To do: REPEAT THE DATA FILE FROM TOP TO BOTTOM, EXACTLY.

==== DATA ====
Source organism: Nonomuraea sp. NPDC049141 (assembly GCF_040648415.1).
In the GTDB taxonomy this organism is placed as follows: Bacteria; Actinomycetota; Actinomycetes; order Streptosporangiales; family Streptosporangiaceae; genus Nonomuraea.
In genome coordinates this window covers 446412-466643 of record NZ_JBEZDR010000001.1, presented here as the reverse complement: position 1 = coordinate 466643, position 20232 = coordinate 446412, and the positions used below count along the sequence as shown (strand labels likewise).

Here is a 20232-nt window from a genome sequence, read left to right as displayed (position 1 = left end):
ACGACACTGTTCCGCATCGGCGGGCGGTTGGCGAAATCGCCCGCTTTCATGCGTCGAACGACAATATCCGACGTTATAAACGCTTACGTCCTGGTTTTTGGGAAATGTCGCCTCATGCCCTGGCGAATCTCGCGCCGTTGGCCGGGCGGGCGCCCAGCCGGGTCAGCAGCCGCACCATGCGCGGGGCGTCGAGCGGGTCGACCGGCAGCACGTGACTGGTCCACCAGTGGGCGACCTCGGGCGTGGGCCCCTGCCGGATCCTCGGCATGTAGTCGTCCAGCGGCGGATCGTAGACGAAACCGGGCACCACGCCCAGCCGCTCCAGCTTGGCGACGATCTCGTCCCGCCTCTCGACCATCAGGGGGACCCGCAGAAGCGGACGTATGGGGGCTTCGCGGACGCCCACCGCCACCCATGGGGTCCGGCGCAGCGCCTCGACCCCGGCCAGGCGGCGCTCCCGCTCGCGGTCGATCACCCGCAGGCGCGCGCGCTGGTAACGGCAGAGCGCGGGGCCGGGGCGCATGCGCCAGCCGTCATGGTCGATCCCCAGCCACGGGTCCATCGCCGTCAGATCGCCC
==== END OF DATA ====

Source organism: Nonomuraea sp. NPDC049141 (assembly GCF_040648415.1).
In the GTDB taxonomy this organism is placed as follows: Bacteria; Actinomycetota; Actinomycetes; order Streptosporangiales; family Streptosporangiaceae; genus Nonomuraea.
In genome coordinates this window covers 446412-466643 of record NZ_JBEZDR010000001.1, presented here as the reverse complement: position 1 = coordinate 466643, position 20232 = coordinate 446412, and the positions used below count along the sequence as shown (strand labels likewise).

Here is a 20232-nt window from a genome sequence, read left to right as displayed (position 1 = left end):
ACGACACTGTTCCGCATCGGCGGGCGGTTGGCGAAATCGCCCGCTTTCATGCGTCGAACGACAATATCCGACGTTATAAACGCTTACGTCCTGGTTTTTGGGAAATGTCGCCTCATGCCCTGGCGAATCTCGCGCCGTTGGCCGGGCGGGCGCCCAGCCGGGTCAGCAGCCGCACCATGCGCGGGGCGTCGAGCGGGTCGACCGGCAGCACGTGACTGGTCCACCAGTGGGCGACCTCGGGCGTGGGCCCCTGCCGGATCCTCGGCATGTAGTCGTCCAGCGGCGGATCGTAGACGAAACCGGGCACCACGCCCAGCCGCTCCAGCTTGGCGACGATCTCGTCCCGCCTCTCGACCATCAGGGGGACCCGCAGAAGCGGACGTATGGGGGCTTCGCGGACGCCCACCGCCACCCATGGGGTCCGGCGCAGCGCCTCGACCCCGGCCAGGCGGCGCTCCCGCTCGCGGTCGATCACCCGCAGGCGCGCGCGCTGGTAACGGCAGAGCGCGGGGCCGGGGCGCATGCGCCAGCCGTCATGGTCGATCCCCAGCCACGGGTCCATCGCCGTCAGATCGCCC